REDWOOD CITY, Calif. (KGO) --For a few brief moments Wednesday morning, NFL fans thought the league's commissioner had died.
It was a tweet from the NFL informing fans that commissioner Roger Goodell had passed away at age 57.
ESPN confirmed it was fake, but the hackers kept tweeting until they were locked out.
Twitter released a statement saying: "We know far too many people use the same password for multiple things online."
It was a hoax of course, but this is just the latest in a growing list of hacking attacks on social media.
Experts say it's a problem that's not fixing itself. The number of user names and passwords we have to remember grows dramatically each year. And while smartphones have plenty of memory to spare, our brains don't.
Avast makes security software, including a password manager. You unlock it with your fingerprint, and create an entry for each website. You can also create random unique passwords for every single one of them.
They study big breaches like the one at LinkedIn in 2012 where usernames and passwords wound up for sale on the dark Internet.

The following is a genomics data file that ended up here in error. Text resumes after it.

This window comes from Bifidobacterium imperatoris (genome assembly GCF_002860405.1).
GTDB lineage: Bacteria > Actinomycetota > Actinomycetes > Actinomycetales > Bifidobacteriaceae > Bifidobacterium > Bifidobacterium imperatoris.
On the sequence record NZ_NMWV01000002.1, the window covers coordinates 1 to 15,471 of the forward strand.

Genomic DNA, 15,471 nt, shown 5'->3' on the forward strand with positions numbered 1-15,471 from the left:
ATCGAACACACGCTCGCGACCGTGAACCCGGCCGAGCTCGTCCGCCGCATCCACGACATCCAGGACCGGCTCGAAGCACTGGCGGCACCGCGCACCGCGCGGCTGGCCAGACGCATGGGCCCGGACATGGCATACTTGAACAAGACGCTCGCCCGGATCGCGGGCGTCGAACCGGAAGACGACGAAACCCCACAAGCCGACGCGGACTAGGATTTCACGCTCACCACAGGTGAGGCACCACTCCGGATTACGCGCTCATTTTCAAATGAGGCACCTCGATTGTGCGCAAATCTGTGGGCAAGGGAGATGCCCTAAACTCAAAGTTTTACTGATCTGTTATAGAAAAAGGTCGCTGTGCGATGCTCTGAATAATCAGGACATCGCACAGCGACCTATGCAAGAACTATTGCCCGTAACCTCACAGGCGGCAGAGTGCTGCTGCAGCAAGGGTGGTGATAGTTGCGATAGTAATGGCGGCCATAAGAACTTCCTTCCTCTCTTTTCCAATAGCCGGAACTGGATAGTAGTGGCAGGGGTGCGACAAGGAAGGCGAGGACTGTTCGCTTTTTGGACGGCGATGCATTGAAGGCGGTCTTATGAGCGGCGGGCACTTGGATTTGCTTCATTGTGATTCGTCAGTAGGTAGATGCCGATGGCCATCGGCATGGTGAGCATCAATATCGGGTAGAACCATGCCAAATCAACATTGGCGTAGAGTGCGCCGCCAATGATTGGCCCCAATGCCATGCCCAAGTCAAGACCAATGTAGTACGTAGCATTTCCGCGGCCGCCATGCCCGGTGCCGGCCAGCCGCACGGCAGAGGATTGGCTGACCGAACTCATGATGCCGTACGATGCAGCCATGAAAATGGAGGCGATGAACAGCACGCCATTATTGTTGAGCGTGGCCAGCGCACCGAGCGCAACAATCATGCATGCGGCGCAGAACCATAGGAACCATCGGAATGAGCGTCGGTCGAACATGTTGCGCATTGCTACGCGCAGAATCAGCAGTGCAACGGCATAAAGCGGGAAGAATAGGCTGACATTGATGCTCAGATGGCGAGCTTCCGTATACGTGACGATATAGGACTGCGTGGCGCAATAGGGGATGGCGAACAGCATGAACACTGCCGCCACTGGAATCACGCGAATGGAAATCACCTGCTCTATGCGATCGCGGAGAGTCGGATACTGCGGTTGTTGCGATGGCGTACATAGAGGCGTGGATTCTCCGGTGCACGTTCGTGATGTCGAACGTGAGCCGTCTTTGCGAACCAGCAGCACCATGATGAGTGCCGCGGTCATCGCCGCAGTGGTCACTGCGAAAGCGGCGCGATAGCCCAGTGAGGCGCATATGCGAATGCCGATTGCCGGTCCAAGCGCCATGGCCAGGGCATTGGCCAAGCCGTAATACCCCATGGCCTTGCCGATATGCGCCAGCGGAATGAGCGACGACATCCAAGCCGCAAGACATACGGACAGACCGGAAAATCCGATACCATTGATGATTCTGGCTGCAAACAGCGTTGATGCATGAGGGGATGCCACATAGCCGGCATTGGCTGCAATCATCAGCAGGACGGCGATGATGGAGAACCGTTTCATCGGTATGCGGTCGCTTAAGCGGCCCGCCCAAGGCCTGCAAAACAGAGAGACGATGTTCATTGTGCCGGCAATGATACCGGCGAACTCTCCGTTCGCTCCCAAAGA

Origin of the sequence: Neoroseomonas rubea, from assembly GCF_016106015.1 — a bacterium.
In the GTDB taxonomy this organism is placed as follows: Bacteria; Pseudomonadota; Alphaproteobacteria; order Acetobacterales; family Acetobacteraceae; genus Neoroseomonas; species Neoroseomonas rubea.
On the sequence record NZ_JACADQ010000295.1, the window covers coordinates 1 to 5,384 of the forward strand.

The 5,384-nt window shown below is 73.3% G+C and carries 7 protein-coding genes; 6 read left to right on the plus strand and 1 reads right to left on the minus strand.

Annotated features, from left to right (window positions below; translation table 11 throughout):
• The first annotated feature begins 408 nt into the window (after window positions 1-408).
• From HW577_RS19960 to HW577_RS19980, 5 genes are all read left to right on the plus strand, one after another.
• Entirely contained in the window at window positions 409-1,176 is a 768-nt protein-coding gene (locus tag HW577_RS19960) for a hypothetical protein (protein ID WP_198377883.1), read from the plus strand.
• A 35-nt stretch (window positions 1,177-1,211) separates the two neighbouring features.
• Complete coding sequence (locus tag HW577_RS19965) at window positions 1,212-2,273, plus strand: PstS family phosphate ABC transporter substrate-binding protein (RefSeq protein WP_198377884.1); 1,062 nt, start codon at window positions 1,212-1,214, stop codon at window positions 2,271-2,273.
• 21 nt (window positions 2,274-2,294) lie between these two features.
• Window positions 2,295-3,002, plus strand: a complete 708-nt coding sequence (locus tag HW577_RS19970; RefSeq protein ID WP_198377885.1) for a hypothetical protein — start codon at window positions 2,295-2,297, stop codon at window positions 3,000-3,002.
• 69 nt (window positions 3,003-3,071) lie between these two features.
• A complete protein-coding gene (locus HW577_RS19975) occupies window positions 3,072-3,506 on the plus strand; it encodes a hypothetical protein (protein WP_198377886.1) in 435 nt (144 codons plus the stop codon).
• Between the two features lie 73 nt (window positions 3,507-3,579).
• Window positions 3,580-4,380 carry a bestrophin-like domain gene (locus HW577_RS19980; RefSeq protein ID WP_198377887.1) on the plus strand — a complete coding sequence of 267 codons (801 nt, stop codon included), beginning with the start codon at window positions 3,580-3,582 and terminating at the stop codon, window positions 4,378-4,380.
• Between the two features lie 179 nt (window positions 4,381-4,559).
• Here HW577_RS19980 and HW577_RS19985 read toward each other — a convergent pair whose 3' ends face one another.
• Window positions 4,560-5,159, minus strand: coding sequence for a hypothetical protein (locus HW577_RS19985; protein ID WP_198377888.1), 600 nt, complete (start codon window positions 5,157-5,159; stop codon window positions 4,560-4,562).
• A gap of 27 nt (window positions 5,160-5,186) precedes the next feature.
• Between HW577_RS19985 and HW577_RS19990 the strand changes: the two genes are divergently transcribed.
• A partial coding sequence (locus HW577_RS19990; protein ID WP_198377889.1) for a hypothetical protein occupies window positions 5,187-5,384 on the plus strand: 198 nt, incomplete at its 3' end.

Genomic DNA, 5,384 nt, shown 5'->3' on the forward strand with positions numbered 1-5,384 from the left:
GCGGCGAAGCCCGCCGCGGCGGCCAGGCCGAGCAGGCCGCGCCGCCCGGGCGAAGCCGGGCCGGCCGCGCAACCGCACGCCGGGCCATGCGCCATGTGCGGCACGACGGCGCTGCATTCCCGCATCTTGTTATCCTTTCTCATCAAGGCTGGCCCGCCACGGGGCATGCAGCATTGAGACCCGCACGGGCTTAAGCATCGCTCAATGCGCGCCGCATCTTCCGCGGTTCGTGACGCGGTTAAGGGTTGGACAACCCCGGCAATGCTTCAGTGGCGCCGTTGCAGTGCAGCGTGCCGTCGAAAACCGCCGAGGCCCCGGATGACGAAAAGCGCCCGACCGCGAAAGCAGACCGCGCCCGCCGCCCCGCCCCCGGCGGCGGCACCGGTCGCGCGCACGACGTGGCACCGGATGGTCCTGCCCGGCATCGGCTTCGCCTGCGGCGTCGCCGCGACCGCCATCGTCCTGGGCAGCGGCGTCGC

That breach is blamed for the eventual hacks on Mark Zuckerberg who may have been using the same password on other sites. "Most of these high profile celebrities are just like any other consumer, they also manage and maintain multiple accounts, user names and passwords, and they struggle to come up with new complex passwords for every single one of them," Avast Mobile Enterprise General Manager Sinan Eren said.
Many websites now offer two-factor authentication, a code sent to your phone to make sure it's really you.
Like a password manager, it's an extra step, but users say they're waiting for something better.